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Temporary foreign workers can apply for select financial assistance programs

Temporary foreign workers are subject to the same eligibility criteria as Canadians and permanent residents, but with specific employer and self-isolation protocols, it is unclear whether or not any of these programs will be able to provide any additional relief. 


April 10, 2020
By Stephanie Gordon


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Employment and Social Development Canada confirmed that temporary foreign workers (TFW) can be eligible for Employment Insurance (EI) or the Canada Emergency Response Benefit (CERB), according to an April 10 update from Western Agricultural Labour Initiative (WALI).

In both cases, temporary foreign workers are subject to the same eligibility criteria as Canadians and permanent residents. However, given that temporary foreign workers – especially incoming seasonal agricultural workers – have their own guidelines in terms of self-isolation periods, work, and compensation, it is unclear whether or not any of these programs will be able to provide any additional relief.

In both cases, temporary foreign workers are subject to the same eligibility criteria as Canadians and permanent residents.

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Employment Insurance sickness benefits are available to people who are unable to work due to illness, injury or quarantine. Employment Insurance sickness benefits can provide people with up to 15 weeks of financial assistance if they cannot work for medical reasons. Applicants could receive 55 per cent of their earnings up to a maximum of $573 a week.

The Canada Emergency Response Benefit (CERB) provides people who have stopped working because of the COVID-19 pandemic with temporary income support. The CERB provides $500 a week for up to 16 weeks. Applications for CERB opened on April 6, and the benefit can provide support for workers who have temporarily stopped working, lost their job, are sick or in quarantine, or need to care for a child or a family member.

Previously, Agriculture and Agri-food Canada has stated to WALI that temporary foreign workers would not be eligible for CERB. Now they can apply, but must fit the eligibility criteria to receive the benefit. The CERB program has been previously criticized for excluding large groups of workers, such as seasonal workers and students who were waiting for jobs to start, workers and freelancers who still have some income coming in, and workers who were already unemployed prior to the COVID-19 outbreak.

WALI sought further clarification from Cowan Insurance about what this could mean for seasonal agricultural workers who are observing self-isolation and are not working. Cowan Insurance told WALI that, “Where a person is not at work because of either voluntary or involuntary quarantine, eligibility for benefits will be based on the terms of the contract, including the definition of “disability.” For example, mass quarantines issued by a health authority or cautionary quarantines issued by an employer would not qualify for coverage. This means that if there are no disabling symptoms present, benefits will not be payable.”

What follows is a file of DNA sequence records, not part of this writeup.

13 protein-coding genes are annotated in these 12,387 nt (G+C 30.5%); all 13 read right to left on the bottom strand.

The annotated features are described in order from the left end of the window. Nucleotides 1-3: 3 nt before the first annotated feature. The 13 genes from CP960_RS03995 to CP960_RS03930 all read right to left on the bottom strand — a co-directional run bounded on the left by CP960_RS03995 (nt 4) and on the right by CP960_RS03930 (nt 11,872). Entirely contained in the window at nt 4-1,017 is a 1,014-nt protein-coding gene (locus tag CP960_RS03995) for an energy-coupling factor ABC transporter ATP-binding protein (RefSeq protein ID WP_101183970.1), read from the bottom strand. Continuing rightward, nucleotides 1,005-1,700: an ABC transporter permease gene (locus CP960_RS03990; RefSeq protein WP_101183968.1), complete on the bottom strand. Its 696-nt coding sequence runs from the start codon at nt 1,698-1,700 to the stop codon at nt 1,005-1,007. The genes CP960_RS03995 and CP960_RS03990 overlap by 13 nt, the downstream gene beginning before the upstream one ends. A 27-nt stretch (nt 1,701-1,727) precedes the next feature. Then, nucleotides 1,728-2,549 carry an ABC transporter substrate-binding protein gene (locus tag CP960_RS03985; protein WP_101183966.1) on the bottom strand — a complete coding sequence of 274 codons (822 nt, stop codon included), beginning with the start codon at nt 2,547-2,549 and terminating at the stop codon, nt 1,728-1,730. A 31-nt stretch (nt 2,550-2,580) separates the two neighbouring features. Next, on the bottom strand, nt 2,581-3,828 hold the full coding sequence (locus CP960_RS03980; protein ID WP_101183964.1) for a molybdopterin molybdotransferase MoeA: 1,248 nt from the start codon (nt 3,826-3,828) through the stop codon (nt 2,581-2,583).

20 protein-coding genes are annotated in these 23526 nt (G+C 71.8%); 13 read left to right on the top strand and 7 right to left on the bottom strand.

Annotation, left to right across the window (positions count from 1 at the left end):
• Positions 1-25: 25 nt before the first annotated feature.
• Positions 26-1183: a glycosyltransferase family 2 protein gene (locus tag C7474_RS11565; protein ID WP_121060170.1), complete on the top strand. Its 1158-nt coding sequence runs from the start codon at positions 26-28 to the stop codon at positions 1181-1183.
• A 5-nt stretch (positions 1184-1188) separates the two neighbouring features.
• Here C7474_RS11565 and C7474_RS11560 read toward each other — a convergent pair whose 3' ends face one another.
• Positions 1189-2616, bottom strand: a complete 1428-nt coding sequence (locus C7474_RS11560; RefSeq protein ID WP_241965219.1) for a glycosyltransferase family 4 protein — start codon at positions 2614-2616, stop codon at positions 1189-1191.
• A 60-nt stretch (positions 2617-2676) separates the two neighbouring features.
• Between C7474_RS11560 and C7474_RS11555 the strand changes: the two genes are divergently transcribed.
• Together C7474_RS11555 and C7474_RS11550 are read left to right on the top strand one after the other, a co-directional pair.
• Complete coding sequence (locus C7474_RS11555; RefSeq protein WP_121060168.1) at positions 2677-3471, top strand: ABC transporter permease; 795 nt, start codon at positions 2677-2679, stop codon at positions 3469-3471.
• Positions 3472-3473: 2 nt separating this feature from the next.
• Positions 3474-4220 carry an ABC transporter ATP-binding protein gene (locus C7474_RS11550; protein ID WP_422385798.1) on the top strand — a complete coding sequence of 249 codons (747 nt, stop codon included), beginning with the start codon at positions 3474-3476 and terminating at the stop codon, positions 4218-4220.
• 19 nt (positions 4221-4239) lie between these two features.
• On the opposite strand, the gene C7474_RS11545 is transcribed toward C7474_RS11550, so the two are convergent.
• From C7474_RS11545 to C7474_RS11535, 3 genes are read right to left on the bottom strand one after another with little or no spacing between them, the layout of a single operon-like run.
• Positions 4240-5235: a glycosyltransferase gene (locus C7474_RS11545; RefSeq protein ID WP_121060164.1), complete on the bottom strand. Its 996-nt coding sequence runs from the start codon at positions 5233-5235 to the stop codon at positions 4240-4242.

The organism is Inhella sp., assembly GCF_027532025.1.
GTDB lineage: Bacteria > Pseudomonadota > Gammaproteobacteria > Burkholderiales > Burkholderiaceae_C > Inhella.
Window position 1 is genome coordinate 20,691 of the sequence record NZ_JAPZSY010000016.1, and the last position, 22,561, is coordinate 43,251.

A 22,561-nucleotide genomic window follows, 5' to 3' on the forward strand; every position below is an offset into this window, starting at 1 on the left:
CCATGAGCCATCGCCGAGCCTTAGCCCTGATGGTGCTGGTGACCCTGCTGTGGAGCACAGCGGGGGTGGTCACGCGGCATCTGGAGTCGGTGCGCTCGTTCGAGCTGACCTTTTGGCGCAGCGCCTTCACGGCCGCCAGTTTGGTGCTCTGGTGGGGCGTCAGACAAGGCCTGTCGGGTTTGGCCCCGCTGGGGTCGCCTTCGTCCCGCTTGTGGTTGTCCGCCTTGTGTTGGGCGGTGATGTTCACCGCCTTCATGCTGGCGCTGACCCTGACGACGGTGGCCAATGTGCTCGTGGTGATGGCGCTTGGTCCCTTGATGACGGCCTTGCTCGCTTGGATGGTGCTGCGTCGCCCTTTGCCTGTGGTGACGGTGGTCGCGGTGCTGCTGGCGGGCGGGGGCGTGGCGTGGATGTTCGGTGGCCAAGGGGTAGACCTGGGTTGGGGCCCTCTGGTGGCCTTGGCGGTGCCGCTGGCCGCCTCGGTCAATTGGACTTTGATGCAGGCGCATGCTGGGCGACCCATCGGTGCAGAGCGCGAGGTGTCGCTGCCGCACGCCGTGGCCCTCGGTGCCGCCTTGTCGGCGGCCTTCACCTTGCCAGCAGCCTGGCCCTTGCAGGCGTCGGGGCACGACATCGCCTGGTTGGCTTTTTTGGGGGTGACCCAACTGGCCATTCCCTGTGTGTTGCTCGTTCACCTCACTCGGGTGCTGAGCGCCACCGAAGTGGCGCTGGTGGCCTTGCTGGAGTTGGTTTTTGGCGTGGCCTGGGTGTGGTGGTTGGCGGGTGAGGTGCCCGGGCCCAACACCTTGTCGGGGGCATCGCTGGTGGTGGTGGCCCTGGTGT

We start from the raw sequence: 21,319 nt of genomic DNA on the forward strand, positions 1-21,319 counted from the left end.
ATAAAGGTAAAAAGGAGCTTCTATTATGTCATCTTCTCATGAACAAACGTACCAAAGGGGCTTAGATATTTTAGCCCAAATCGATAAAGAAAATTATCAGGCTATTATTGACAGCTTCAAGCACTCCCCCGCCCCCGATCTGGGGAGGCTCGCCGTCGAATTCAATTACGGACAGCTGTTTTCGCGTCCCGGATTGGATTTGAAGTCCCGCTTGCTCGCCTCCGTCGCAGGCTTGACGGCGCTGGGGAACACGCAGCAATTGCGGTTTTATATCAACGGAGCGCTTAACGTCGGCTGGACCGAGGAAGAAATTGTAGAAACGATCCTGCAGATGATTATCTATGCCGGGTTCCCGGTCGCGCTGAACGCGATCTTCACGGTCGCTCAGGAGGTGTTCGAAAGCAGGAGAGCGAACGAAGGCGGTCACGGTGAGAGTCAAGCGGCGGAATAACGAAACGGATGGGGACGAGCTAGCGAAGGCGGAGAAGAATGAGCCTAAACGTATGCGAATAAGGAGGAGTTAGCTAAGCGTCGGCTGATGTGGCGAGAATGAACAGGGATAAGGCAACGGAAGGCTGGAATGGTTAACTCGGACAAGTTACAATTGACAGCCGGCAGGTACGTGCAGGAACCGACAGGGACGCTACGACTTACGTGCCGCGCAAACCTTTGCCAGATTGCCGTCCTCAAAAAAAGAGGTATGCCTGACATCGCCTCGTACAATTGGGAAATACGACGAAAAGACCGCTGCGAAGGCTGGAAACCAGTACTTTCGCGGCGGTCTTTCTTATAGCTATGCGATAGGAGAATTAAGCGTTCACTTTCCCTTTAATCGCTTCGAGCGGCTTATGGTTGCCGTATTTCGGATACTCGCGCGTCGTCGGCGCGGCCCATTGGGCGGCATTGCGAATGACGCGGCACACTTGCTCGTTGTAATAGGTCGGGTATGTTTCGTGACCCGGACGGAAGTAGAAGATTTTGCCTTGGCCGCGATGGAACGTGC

“For example, mass quarantines issued by a health authority or cautionary quarantines issued by an employer would not qualify for coverage. This means that if there are no disabling symptoms present, benefits will not be payable.”

For seasonal agricultural workers who are required to observe a mandatory 14-day self-isolation period upon arriving in Canada with no disabling symptoms, benefits will not be payable.

Cowan Insurance added, “If somebody is sick, for example, with COVID-19 or influenza, and they can’t perform the duties of their job, they are eligible for disability benefits.”

On April 6, the Canadian government provided additional guidance for employers of temporary foreign workers. An employer is required to pay all TFW workers, including those within the Seasonal Agricultural Worker Program (SAWP), for a minimum 30 hours per week during self-isolation and at the rate of pay specified on the Labour Market Impact Assessment. “This [30-hour] requirement will also apply to workers in the Seasonal Agricultural Worker Program (SAWP) and the 14-day period of paid self-isolation will be in addition to the minimum 240 hours of pay as specified in the SAWP contract,” the guidance reads.

For seasonal agricultural workers, this means that they will be observing a 14-day self isolation period where they will not be allowed to work and be paid a minimum of 30 hours per week during their isolation period.

A list of Canadian government resources for temporary foreign workers and COVID-19: